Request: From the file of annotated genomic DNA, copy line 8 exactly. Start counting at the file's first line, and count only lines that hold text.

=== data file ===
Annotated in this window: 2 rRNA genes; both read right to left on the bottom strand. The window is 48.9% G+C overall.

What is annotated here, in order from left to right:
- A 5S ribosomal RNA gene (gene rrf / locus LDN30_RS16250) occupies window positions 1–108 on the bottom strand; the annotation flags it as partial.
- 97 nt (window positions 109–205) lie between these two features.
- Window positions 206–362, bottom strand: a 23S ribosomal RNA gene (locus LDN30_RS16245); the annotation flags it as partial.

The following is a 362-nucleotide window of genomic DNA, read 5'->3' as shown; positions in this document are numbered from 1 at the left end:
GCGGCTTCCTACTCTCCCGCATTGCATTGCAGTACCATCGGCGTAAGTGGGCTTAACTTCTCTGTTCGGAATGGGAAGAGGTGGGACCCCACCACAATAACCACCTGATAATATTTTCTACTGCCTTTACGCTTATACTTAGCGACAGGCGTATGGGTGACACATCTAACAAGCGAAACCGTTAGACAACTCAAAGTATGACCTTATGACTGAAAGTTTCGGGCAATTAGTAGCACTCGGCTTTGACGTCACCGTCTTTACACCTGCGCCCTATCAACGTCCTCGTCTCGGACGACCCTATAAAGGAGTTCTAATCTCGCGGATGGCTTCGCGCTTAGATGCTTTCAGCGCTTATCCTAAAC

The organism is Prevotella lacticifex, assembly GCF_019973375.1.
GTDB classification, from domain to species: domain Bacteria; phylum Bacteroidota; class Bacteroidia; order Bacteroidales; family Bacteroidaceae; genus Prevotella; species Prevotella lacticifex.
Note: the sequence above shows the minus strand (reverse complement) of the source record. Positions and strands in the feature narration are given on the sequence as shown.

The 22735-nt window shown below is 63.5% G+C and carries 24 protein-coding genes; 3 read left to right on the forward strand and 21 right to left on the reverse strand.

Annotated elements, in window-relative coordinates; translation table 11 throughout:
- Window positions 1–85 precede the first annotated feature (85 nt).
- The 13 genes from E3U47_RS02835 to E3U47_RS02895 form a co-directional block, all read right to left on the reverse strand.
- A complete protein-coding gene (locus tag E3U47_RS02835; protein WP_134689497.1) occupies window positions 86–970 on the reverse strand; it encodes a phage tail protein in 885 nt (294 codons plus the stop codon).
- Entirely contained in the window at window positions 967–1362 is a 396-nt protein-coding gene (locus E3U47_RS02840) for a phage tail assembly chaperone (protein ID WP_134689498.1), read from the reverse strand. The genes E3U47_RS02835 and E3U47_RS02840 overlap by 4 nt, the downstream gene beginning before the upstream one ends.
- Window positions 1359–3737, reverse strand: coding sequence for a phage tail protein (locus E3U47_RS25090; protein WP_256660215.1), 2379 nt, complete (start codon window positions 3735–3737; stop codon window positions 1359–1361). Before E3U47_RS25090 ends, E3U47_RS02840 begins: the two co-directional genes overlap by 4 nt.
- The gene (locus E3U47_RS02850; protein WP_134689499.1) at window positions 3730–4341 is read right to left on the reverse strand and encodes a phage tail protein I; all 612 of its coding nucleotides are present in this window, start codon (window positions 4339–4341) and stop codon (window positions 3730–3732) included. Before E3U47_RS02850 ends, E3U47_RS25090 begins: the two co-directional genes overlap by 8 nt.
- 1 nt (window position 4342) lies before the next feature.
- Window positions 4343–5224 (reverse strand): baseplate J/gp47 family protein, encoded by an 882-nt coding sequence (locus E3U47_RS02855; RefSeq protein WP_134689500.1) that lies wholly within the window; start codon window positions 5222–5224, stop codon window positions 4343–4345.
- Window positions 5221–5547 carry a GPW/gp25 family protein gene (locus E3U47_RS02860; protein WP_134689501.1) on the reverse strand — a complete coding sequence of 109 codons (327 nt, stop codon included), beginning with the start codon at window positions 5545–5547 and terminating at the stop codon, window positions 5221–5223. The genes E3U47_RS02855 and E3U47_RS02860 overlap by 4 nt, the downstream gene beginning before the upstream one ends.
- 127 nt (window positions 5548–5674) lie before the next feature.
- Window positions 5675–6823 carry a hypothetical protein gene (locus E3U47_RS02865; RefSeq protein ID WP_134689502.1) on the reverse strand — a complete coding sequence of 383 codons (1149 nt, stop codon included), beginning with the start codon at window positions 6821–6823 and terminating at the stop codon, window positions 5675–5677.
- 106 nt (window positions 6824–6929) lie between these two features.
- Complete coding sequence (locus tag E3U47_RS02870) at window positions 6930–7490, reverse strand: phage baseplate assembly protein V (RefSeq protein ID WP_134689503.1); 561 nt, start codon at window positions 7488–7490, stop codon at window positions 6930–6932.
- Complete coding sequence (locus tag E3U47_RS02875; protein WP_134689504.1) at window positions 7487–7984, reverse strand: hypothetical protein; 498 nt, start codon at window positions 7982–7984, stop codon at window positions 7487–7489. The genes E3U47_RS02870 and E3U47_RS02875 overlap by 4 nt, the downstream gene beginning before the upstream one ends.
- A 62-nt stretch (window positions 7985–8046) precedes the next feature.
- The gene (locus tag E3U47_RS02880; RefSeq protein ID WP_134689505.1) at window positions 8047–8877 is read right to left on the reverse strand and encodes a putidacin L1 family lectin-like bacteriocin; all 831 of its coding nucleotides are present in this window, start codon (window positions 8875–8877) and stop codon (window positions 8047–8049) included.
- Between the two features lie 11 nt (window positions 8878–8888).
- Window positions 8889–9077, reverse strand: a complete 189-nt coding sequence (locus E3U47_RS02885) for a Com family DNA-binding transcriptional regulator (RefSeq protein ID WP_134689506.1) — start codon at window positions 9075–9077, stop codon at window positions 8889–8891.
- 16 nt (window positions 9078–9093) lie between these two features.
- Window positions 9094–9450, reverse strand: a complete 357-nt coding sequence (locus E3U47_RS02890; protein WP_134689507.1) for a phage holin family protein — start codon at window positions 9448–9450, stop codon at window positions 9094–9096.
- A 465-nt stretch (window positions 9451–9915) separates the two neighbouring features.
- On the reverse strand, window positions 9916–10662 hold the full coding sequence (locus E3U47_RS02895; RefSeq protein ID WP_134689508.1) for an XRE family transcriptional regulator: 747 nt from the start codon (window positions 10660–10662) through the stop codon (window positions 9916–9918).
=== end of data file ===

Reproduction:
The organism is Prevotella lacticifex, assembly GCF_019973375.1.